PP
Pavel Polivka

Building personal blog with Next.js

June 3, 2021

Recently I was trying to figure out what my page should look like. Should it have a blog? Should I use some of the popular blogging platforms? I tried everything. I liked Hashnode as it offers great tools, support for custom domains, and other cool features. But in the end, I was not happy with the result. I need more customizations, I need more freedom.

I tried building it on my own with Spring Boot and Hotwire. I like this stack and agree with the philosophy of Hotwire. Unfortunately, to do this in the scope I would like it would take a lot of time and as a father, I do not have that much time on my hands.

I know that Next.JS is pretty popular and for some work reasons I was looking into it. I came across their how to start tutorial and in the scope of this tutorial (took me about 4 hours), you will build a skeleton blog. I was surprised how easy and fast it was. Then I decided I will take this code and finish the job. In the scope of few evenings, I had the new version of my site built and deployed to production.

Tutorial

I never saw a tutorial that is this polished. It was a joy to use and I was feeling like I am moving ahead with the speed of light. The tutorial will go over the most important parts of creating a basic blog. You do not need to be that familiar with React to get the concepts. You just need basic knowledge of JavaScript. I would recommend everybody go through that tutorial even if only to see how to make proper tutorials.

Styling

I am not good with CSS. I consider it one of my weaknesses. It always seems like there is tons of way to do the one thing you need, it's never clear and it's magic to me. I was hearing tons of good vibes about TailwindCSS so I decided to try that. You know since I am on this hype wave of trying new stuff. There I was not that lucky. It seems horrible. It just takes all the horrible parts of CSS and moves to a different level. There is no good tutorial. It seems like a complete mess. Maybe I was using it wrong but it seemed I would need to write tons of custom CSS anyway.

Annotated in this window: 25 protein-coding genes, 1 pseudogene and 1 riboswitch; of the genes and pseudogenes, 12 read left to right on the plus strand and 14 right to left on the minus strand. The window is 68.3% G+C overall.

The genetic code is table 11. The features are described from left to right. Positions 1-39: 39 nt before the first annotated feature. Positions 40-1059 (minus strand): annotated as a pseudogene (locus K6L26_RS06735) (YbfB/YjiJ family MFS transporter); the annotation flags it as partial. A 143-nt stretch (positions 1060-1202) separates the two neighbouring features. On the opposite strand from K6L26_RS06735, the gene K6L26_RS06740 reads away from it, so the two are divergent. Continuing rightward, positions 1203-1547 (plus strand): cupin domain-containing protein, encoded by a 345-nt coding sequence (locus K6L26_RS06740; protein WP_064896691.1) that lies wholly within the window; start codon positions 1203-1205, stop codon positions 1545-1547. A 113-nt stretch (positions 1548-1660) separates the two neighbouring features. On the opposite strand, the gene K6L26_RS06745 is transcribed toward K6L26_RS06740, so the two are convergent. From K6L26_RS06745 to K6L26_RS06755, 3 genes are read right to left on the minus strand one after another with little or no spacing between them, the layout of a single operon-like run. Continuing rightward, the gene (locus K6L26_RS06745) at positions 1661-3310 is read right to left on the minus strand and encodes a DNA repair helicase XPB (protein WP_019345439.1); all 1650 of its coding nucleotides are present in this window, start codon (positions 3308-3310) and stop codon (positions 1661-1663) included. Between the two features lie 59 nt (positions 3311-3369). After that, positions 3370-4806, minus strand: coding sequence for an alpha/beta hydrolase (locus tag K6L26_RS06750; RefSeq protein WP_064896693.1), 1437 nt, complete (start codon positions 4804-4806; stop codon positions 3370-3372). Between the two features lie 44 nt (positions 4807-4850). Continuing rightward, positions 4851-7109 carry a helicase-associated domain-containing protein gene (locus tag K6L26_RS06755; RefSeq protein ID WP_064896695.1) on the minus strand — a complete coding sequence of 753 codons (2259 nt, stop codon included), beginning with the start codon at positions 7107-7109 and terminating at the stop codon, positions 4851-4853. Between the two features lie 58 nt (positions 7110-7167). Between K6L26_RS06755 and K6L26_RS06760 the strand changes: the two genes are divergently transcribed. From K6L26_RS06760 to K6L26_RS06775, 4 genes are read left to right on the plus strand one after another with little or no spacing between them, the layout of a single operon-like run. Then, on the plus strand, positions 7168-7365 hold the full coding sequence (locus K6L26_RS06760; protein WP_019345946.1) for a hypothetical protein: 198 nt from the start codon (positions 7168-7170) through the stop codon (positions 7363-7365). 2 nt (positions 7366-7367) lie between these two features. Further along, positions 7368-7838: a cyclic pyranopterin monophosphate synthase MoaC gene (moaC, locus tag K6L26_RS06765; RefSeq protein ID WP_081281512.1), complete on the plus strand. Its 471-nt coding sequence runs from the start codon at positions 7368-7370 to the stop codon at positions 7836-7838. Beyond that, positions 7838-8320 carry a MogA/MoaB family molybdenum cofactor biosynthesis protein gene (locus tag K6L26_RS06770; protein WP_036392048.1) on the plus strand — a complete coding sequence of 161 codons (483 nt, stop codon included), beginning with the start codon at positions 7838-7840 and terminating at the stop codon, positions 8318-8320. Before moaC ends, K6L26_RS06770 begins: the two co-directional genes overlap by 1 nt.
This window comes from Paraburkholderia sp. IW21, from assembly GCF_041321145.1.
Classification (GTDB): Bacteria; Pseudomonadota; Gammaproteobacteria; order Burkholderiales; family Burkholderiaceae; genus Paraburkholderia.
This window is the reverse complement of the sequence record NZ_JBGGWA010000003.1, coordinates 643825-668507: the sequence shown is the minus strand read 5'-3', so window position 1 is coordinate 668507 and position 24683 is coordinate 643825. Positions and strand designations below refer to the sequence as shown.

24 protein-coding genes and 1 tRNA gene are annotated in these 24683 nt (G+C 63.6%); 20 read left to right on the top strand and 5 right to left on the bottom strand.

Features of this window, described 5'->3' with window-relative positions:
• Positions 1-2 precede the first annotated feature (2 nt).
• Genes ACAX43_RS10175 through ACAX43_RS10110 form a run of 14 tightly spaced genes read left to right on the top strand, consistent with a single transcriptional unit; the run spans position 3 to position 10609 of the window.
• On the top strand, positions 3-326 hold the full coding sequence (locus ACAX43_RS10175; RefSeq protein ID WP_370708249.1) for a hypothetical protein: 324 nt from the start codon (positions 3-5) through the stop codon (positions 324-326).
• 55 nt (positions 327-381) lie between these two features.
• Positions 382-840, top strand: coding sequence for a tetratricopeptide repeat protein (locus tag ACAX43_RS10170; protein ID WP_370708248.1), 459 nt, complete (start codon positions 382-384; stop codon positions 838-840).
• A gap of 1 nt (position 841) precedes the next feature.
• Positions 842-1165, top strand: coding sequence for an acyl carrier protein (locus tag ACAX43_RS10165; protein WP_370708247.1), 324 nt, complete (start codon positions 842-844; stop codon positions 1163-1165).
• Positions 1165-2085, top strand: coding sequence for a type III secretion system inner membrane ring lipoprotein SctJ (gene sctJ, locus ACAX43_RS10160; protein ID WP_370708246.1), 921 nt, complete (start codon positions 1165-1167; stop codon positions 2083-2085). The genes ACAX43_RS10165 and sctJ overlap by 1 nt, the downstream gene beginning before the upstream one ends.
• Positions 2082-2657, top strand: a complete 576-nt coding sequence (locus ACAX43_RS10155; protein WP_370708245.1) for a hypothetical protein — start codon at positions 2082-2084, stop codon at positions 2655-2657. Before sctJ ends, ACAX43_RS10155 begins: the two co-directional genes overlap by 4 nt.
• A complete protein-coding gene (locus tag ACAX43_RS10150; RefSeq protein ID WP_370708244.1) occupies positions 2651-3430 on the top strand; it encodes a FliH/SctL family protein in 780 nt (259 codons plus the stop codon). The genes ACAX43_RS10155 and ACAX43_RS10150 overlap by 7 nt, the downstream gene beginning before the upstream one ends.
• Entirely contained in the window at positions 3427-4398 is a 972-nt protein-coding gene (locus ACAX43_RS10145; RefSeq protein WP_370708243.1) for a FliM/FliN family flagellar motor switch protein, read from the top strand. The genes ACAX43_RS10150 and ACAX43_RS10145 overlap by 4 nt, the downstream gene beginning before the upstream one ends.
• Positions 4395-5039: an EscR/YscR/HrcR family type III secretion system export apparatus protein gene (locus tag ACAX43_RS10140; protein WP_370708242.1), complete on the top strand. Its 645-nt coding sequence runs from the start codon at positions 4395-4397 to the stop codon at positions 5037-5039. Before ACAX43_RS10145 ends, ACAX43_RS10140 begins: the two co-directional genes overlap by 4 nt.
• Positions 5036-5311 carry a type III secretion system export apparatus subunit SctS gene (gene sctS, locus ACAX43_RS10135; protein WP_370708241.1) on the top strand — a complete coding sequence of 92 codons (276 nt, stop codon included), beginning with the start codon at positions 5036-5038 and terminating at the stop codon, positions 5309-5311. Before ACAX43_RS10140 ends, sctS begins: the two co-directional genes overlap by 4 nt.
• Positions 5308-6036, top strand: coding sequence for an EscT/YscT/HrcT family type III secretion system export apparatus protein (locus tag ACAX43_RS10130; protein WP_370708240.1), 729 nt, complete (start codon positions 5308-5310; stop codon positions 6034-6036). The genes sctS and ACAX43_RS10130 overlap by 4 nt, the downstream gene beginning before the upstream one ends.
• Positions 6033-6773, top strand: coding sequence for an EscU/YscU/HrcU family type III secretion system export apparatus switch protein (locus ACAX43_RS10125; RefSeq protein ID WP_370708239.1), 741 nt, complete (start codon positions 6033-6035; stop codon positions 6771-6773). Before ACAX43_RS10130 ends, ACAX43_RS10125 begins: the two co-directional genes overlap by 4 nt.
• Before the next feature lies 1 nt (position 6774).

I decided to go the easiest way and just do the whole thing in pure CSS. No frameworks, no nothing. In the end, I am quite happy with the result, but it's a perfect CSS code. I would say it's CSS spaghetti.

Other functionality

For now, I decided to add few features that are not covered by the tutorial.

One is the Contact Me form. I found a great tutorial. With it was easy to do.

One small note here. I spent way too much time trying to figure out why the API response was not submitted. Instead of:

res.status(200)

you need to do:

res.status(200).end()

Second one is code highlting in the blog posts. For that I decided to Prism.js library. Here is a code snippet that enables it for you.

const prism = require("prismjs")
require('prismjs/components/prism-java');
require('prismjs/components/prism-typescript'); // add more if you need

useEffect(() => {
 if (typeof window !== 'undefined') {
 prism.highlightAll();
 }
}, []);

Vercel hosting

The biggest positive surprise for me was the Vercel hosting. It's part of the tutorial as well and it's super easy and super intuitive. You just give them your git repo, they will do the rest of you. Your API endpoints are deployed as serverless functions, everything that should be served from CDN is automatically served from CDN. Adding a custom domain was just a few clicks away.

It works like magic.

Summary

I am sold on Next.JS. If I would be starting my startup I would go for it. It's super easy and yet very powerful. I would host on Vercel.

For CSS I would probably go for Bootstrap and it still seems the easiest one to use for me.

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